05 August 2009

Tomatillos have arrived.

















There is so much good food in season right now that it's hard for me to make choices when I go to the farmers market: lush greens, huge bouquets of broccoli, cauliflower, and romanesco; purple bulbs of kohlrabi, cabbage, beets and other new roots; beautiful varieties of sweet heirloom tomatoes; and then there are all of the berries and stone fruits. The donut peaches and sugar plums barely make it back to my house without being devoured on the way home. But these little green beauties wrapped up in their own natural parchment were just screaming out at me this week - tomatillos!

Tomatillos are like husked tomatoes but they are actually from the gooseberry family. They taste like a cross between a tomato, a plum, and rhubarb - slightly lemony and tart. If you have ever had good salsa verde in a Mexican restaurant, they are the staple ingredient.

I first made this dish about a month ago while I was visiting Mark in Utah. We found these gorgeous tomatillos that were from California and some fresh bay scallops in his local grocery store. We roasted a bunch of vegetables in the oven, blended them up into sauce, and served it over pan-seared scallops with a little sour cream and avocado. It was so light, fresh, and summery that I decided to recreate it once I was home, only this time I substituted fresh calamari (squid). The sauce is just about the most delicious summer salsa on the planet!

PAN FRIED CALAMARI (OR SCALLOPS) WITH ROASTED TOMATILLO SAUCE














1/2 lb. of cleaned squid chopped into 1-inch thick slices or 1/2 lb. of bay scallops
2 Tablespoons of bacon fat or clarified butter (ghee)
Sea salt, freshly ground pepper
2 cups roasted tomatillo sauce (below)
1 Hass avocado
Creme fraiche or sour cream

1. Using a saute pan, render a few slices of bacon into about 3 tbsp. of fat.
2. Once the bacon is crispy and there is enough fat in the pan, remove the strips and save to crumble over a salad. You can also use clarified butter (ghee) for this dish since it also has a high smoking point, which in that case you'll want to season your squid with salt and pepper before frying. If you use bacon fat, it will already be salty so you can just season with black pepper.
3. Once fat is good and hot, drop squid into pan and saute over hi-heat until the white parts begin to brown a bit and the tendrils begin to curl up on the edges (3-4 minutes). You can taste it to be sure it's tender. Don't overcook the squid since it can become too rubbery.
4. Once the squid is cooked, remove from the pan and transfer to some paper towel to drain.
5. In the center of a serving bowl or plate, ladle about 1/4 cup of tomatillo sauce.
6. Arrange a handful of squid on top of sauce.
7. Spoon some creme fraiche over the squid and top with chopped avocado.

TOMATILLO SAUCE















1/2 lb. tomatillos, husks and stems removed, thoroughly rinsed until no longer sticky
1 Anaheim chile pepper, stemmed, quartered, ribs and seeds removed
1 Green or purple (or red) pepper - stemmed, quartered, an seeds removed
5 cloves of garlic
1 onion quartered
3 Italian Roma tomatoes sliced in half
1 bunch of cilantro, leaves only
Juice from 1 lime
Sea salt to taste

1. Pre-heat oven to 450
2. Place tomatillos, peppers, tomatoes, onion, and garlic in roasting pan.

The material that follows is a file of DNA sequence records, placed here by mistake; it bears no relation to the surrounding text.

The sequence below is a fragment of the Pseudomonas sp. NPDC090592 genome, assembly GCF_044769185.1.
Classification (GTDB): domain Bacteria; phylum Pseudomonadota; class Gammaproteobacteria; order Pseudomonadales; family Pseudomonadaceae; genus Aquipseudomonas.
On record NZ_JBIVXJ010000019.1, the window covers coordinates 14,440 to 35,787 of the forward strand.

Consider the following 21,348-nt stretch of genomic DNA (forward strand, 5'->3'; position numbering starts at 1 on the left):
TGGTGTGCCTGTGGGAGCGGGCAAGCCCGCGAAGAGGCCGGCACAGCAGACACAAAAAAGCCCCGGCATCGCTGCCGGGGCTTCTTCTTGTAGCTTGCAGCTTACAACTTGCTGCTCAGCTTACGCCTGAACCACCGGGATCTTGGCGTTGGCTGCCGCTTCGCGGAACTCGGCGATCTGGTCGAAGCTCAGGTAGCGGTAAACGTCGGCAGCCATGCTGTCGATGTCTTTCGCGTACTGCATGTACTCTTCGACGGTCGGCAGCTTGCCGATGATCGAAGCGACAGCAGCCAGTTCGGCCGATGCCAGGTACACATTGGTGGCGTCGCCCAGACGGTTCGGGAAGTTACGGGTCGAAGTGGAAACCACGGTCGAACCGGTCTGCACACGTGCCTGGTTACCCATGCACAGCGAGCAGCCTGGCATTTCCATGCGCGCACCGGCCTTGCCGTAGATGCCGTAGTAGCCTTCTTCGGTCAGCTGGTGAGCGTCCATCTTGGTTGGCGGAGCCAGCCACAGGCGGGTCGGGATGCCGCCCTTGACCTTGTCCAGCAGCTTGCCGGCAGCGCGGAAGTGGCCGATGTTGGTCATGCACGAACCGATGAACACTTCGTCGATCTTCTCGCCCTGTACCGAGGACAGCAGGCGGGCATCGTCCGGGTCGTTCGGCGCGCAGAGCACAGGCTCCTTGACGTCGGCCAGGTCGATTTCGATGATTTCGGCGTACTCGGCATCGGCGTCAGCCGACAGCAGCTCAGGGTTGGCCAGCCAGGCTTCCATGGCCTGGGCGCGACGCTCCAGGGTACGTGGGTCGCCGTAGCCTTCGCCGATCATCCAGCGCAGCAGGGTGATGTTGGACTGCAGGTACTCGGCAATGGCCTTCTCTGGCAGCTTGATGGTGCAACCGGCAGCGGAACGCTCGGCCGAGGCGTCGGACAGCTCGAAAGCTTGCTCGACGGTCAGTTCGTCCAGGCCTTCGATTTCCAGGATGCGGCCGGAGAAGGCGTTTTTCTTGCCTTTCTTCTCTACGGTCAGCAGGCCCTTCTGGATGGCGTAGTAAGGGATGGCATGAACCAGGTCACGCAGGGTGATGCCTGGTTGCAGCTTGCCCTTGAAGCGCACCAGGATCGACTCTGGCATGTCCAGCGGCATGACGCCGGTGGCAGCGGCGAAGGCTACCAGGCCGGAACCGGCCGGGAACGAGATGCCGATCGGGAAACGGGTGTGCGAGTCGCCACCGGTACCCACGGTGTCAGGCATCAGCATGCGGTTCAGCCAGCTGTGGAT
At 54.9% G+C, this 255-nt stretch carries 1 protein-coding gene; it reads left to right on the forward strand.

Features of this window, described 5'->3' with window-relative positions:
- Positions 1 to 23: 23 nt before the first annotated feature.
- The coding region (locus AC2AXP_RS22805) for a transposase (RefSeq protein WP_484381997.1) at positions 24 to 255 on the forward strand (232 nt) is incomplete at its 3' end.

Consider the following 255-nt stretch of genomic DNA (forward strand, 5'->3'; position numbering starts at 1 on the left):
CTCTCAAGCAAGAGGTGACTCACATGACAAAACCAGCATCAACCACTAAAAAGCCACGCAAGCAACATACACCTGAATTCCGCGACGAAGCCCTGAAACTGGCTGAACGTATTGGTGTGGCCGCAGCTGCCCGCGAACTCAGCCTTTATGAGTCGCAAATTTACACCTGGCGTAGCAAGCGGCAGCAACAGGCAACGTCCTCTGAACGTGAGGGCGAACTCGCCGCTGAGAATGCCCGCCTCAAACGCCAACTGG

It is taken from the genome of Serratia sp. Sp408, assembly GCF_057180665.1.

3. Roast vegetables until tops are charred (8-12 minutes).
4. Remove from oven and allow to cool
5. Spoon all the vegetables along with the juices that have collected in the pan into a blender
6. Add cilantro and blend slightly until you get a chunky sauce consistency. Add a little lime juice, salt, and pepper to taste. This sauce should be naturally sweet, slightly astringent, a little smoky, a little spicy, and slightly salty.
7. Refrigerate and use as a sauce for fish, meat, or eggs (huevos rancheros).

8 comments:

Seth said...

Hey Stephanie,

I like your idea for salsa. I love charred salsas--I usually pan roast the vegetables until blackened. Tomatillos are one of those ingredients (like lemongrass in Thai food) that seem to lend certain dishes an undeniable unique "something" that stays with you.

Stephanie said...

Seth, I got the idea from a restaurant that is no longer around - El Teddy's - in Tribeca. They made the best roasted tomato salsa. I saw it done again in Mexico, where they would put garlic, tomatoes, tomatillos, and onion directly on the fire. The unique tartness of tomatillos certainly is "something!"

Alyss said...

I got a bunch of tomatillos from my CSA last week and made a roasted tomatillo sauce with serranos, onions and garlic. This week I only got two and am not quite sure what to do with them. Have you ever combined tomatillos and green tomatoes? Hmm.. maybe I'll have to report back :)

Stephanie said...

I haven't, but it sounds very savory and delicious.

Henrike said...

This causes appetite! Can you believe I never tasted tomatillos. Now I have a reason to stroll through the city see if I can find them - they must be out here too some place. ;o

Dances with Corgis said...

Hi there :)

Former NYC-er here who just found your blog googling "what to do with tomatillos." We just picked up a bunch at the farmer's market on Sunday and here I am trying to figure out how to use em. We tried them raw with our breakfast plate and found them a tad... tart!

Anyways, your site seems awesome. I love the premise! As a former NYC i-banker who left the field to become an EMT, I feel like I identify with you both a bit :) Welcome to my bookmarks.

Cheers,
Courtney

Stephanie said...

Hi Courtney. It sounds like you have taken a similar track that Mark and I both have, i.e. giving up lucrative jobs to serve the world a bit more... Thanks for reading. I hope we can deliver some more yummy posts soon (we've both been so busy with our jobs!).

Stephanie said...

Oh, and nice matzoh balls!